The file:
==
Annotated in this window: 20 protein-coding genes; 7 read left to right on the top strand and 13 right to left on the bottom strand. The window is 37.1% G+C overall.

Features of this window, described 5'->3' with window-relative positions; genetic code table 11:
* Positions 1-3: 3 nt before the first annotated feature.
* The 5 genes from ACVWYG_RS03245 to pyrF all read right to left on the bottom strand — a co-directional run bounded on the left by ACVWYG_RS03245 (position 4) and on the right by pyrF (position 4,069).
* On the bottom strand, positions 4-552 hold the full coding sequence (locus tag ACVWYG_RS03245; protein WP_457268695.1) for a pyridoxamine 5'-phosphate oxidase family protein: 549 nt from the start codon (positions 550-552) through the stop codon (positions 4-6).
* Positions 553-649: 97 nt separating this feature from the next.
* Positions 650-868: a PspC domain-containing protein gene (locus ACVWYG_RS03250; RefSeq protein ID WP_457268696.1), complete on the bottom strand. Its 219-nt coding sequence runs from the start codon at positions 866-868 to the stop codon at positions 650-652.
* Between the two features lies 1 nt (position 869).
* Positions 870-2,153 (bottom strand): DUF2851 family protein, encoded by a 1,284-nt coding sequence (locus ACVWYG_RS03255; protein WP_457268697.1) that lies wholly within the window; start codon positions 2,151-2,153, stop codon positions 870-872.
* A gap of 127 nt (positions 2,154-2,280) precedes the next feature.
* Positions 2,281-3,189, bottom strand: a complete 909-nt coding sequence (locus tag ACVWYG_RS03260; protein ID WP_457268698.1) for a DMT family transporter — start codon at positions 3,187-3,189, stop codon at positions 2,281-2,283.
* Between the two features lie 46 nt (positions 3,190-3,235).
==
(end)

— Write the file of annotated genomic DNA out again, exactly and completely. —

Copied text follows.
Annotated in this window: 20 protein-coding genes; 7 read left to right on the top strand and 13 right to left on the bottom strand. The window is 37.1% G+C overall.

Features of this window, described 5'->3' with window-relative positions; genetic code table 11:
* Positions 1-3: 3 nt before the first annotated feature.
* The 5 genes from ACVWYG_RS03245 to pyrF all read right to left on the bottom strand — a co-directional run bounded on the left by ACVWYG_RS03245 (position 4) and on the right by pyrF (position 4,069).
* On the bottom strand, positions 4-552 hold the full coding sequence (locus tag ACVWYG_RS03245; protein WP_457268695.1) for a pyridoxamine 5'-phosphate oxidase family protein: 549 nt from the start codon (positions 550-552) through the stop codon (positions 4-6).
* Positions 553-649: 97 nt separating this feature from the next.
* Positions 650-868: a PspC domain-containing protein gene (locus ACVWYG_RS03250; RefSeq protein ID WP_457268696.1), complete on the bottom strand. Its 219-nt coding sequence runs from the start codon at positions 866-868 to the stop codon at positions 650-652.
* Between the two features lies 1 nt (position 869).
* Positions 870-2,153 (bottom strand): DUF2851 family protein, encoded by a 1,284-nt coding sequence (locus ACVWYG_RS03255; protein WP_457268697.1) that lies wholly within the window; start codon positions 2,151-2,153, stop codon positions 870-872.
* A gap of 127 nt (positions 2,154-2,280) precedes the next feature.
* Positions 2,281-3,189, bottom strand: a complete 909-nt coding sequence (locus tag ACVWYG_RS03260; protein ID WP_457268698.1) for a DMT family transporter — start codon at positions 3,187-3,189, stop codon at positions 2,281-2,283.
* Between the two features lie 46 nt (positions 3,190-3,235).